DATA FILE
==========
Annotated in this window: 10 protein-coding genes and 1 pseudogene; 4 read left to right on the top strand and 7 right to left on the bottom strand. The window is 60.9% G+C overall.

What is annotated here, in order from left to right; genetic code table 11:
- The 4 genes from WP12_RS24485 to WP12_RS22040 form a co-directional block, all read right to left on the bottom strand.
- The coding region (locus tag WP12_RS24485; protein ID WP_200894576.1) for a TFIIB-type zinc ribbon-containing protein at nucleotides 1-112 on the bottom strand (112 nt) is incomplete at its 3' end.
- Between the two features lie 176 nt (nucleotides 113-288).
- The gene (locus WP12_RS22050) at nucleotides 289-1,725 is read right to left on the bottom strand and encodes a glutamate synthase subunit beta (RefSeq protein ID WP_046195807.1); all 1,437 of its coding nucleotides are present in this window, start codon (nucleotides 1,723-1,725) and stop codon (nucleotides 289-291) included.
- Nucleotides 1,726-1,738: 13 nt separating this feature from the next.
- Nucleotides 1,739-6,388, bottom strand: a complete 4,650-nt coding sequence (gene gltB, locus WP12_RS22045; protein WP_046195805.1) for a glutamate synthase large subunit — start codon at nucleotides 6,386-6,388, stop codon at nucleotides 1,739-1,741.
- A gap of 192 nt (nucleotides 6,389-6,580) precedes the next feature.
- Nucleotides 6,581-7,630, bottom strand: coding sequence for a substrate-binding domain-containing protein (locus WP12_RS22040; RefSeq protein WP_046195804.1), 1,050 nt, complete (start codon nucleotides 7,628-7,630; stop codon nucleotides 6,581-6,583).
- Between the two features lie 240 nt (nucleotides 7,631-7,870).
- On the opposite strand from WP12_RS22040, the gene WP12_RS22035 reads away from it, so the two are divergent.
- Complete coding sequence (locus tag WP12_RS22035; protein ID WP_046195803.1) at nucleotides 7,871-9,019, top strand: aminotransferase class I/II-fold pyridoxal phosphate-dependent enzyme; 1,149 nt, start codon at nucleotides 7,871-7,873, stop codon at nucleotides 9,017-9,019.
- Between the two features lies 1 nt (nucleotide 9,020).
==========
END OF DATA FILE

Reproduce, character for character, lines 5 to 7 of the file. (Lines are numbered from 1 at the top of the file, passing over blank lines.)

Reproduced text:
- Between the two features lie 176 nt (nucleotides 113-288).
- The gene (locus WP12_RS22050) at nucleotides 289-1,725 is read right to left on the bottom strand and encodes a glutamate synthase subunit beta (RefSeq protein ID WP_046195807.1); all 1,437 of its coding nucleotides are present in this window, start codon (nucleotides 1,723-1,725) and stop codon (nucleotides 289-291) included.
- Nucleotides 1,726-1,738: 13 nt separating this feature from the next.